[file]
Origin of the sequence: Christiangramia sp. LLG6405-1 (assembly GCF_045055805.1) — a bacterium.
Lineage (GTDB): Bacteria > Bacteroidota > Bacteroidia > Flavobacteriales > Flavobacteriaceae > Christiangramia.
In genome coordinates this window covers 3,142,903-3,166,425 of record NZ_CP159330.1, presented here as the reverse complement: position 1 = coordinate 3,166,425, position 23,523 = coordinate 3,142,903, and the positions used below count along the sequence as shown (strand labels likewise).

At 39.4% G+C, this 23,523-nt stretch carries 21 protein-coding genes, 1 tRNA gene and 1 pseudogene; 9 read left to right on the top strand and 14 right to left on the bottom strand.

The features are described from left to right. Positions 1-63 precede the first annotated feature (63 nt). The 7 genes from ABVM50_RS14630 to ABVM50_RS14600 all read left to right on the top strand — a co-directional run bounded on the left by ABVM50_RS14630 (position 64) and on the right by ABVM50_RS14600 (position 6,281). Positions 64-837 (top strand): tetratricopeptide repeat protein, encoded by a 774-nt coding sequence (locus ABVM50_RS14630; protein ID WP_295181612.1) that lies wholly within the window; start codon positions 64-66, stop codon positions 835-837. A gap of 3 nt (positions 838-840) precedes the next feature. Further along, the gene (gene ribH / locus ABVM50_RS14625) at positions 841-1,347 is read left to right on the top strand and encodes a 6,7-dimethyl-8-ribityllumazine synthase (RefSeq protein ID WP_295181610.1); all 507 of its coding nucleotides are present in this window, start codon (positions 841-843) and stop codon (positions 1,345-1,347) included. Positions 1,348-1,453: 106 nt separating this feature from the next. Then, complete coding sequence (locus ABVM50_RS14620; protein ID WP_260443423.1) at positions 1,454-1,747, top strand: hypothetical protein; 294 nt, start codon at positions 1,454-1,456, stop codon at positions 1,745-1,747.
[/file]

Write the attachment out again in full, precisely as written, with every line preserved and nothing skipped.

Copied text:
Origin of the sequence: Christiangramia sp. LLG6405-1 (assembly GCF_045055805.1) — a bacterium.
Lineage (GTDB): Bacteria > Bacteroidota > Bacteroidia > Flavobacteriales > Flavobacteriaceae > Christiangramia.
In genome coordinates this window covers 3,142,903-3,166,425 of record NZ_CP159330.1, presented here as the reverse complement: position 1 = coordinate 3,166,425, position 23,523 = coordinate 3,142,903, and the positions used below count along the sequence as shown (strand labels likewise).

At 39.4% G+C, this 23,523-nt stretch carries 21 protein-coding genes, 1 tRNA gene and 1 pseudogene; 9 read left to right on the top strand and 14 right to left on the bottom strand.

The features are described from left to right. Positions 1-63 precede the first annotated feature (63 nt). The 7 genes from ABVM50_RS14630 to ABVM50_RS14600 all read left to right on the top strand — a co-directional run bounded on the left by ABVM50_RS14630 (position 64) and on the right by ABVM50_RS14600 (position 6,281). Positions 64-837 (top strand): tetratricopeptide repeat protein, encoded by a 774-nt coding sequence (locus ABVM50_RS14630; protein ID WP_295181612.1) that lies wholly within the window; start codon positions 64-66, stop codon positions 835-837. A gap of 3 nt (positions 838-840) precedes the next feature. Further along, the gene (gene ribH / locus ABVM50_RS14625) at positions 841-1,347 is read left to right on the top strand and encodes a 6,7-dimethyl-8-ribityllumazine synthase (RefSeq protein ID WP_295181610.1); all 507 of its coding nucleotides are present in this window, start codon (positions 841-843) and stop codon (positions 1,345-1,347) included. Positions 1,348-1,453: 106 nt separating this feature from the next. Then, complete coding sequence (locus ABVM50_RS14620; protein ID WP_260443423.1) at positions 1,454-1,747, top strand: hypothetical protein; 294 nt, start codon at positions 1,454-1,456, stop codon at positions 1,745-1,747.